A dance group in the North of England (co-founded by a deacon) seeking to encourage exploration of faith and life issues. Its members are of all ages and from all Christian traditions.
"Being a deacon in secular employment – an advisor in workers' health and safety - presented an unusual opportunity. My diocese was rich in Church Urban Fund projects. The bishops, overwhelmed by the nature and size of the task of interest and care required, appointed me as chaplain to the projects and I gave as much time to this as I could spare from my other professional work. It was a two way engagement - as all the best encounters are.
I learned so much about the projects and their work - whether it was serving the homeless, or those with Aids, or people who were victims of domestic violence, or disaffected young people, training others for new employment possibilities, caring for elders, community reconciliation - you name the issues present in any large city, the projects were involved.
Out of acknowledging the difficulties and loneliness of project working, we started lunch-time meetings when we 'did theology', exploring the challenges and experiences of project life in terms of God, faith and the meaning of life. It was an unexpected spin-off when we realised that the subject of 'health and safety' in project work was a shared worry. I was well-placed to help them with this. Together with diocesan trainers, we ran a series of courses.
This was not only a wonderful experience to merge Church and professional work for me, but a challenge because of the very wide range of health and safety problems encountered. Learning to understand the social needs of the area, engaging with the work of the projects which sought to serve the people, then attempting to tell the local churches the stories which unfolded - the work of the Kingdom in their midst -seemed to me to be exactly the proper work of a deacon."
Deirdre Palk - Deacon in Secular Employment. Member of DACE.
"When the report 'For such a time as this' (2001) was redirected from Synod to each Diocese, Chichester rose to the challenge and a working party under the direction of the bishop was set up to look at the report and to write their own response.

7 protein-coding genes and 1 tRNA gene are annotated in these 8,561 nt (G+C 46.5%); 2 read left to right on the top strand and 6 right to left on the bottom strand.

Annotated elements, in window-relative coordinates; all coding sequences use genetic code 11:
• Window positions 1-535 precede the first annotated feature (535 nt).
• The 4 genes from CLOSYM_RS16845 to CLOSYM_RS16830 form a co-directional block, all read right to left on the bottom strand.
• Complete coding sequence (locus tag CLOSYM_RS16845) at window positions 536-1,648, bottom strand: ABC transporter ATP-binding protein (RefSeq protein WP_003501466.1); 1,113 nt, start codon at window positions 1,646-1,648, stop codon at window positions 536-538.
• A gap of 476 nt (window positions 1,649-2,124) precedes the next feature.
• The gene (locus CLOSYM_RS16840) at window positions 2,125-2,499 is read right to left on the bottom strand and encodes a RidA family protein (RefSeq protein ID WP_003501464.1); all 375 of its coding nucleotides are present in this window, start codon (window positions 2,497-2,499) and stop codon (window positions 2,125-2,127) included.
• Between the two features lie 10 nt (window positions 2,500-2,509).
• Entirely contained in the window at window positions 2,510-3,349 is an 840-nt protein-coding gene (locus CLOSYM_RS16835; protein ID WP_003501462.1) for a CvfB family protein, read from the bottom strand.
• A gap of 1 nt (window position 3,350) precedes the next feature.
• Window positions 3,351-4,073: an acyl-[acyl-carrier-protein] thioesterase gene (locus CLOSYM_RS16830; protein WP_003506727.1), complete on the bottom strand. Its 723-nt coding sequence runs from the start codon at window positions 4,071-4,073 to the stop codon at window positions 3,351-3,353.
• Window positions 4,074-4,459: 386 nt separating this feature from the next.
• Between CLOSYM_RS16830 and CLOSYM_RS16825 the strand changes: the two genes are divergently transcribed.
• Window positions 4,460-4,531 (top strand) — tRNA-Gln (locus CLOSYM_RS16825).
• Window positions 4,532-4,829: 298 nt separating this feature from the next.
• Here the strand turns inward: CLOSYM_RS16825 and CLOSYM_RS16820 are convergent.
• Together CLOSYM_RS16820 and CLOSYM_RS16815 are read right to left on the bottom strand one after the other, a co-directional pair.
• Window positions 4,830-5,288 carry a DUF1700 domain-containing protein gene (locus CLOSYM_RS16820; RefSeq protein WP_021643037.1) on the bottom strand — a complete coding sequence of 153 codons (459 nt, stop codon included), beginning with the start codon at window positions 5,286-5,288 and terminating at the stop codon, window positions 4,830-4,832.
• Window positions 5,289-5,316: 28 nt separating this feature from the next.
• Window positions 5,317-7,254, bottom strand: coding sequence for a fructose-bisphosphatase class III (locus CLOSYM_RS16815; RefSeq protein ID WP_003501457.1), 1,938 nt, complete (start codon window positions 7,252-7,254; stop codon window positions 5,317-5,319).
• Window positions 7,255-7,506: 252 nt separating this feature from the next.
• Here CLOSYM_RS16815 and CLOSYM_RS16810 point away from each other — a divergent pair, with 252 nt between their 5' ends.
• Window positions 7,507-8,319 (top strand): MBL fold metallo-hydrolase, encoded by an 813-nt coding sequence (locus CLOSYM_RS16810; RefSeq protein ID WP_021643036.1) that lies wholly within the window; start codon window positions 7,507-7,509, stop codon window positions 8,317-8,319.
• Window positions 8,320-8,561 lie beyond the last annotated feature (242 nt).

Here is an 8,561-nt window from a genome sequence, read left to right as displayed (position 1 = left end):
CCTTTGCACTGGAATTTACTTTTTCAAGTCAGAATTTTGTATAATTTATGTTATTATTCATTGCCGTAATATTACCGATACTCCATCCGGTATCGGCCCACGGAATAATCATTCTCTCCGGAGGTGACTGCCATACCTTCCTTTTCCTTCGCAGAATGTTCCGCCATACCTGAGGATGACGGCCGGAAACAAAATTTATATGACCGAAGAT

The working party began with the premise that the diaconate can and should be rediscovered as a distinctive, permanent ministry for some, and as the fundamental commissioning of all the ordained. Under-pinning every discussion and debate was the understanding that the ministry of deacon was crucial to the church, in that without it the ordained ministry was incomplete. The deacon is essential to the three-fold ministry, for it is an order not an office.
The proposals made included;
If deacons are to be signs of the presence and ministry of the servant Christ through the discipline, spirituality and commitment to community, then it is important that as such, they meet together in mutual support and encouragement as part of working out their personal vocation, in the context of being a distinct order of ministry ... Because of the historic connections between bishop and deacon, we would hope that it would be convened by the bishop.
And so the College of Deacons was born. We met initially three times and the Bishop was present at each.
'Collaborative' has been a key word in the discussions about ministry in Chichester College of Deacons. They are exploring different aspects of collaborative ministry and the opportunities across the diocese for diaconal work alongside other individuals and agencies."
Julie Newson - Chichester College of Deacons. Member of DACE.
We have more stories on the next page...
The Diaconal Association of the Church of England is collecting stories about diaconal work and experiences. If you have any experience or reflection which you would like to contribute, please contact a member of DACE executive.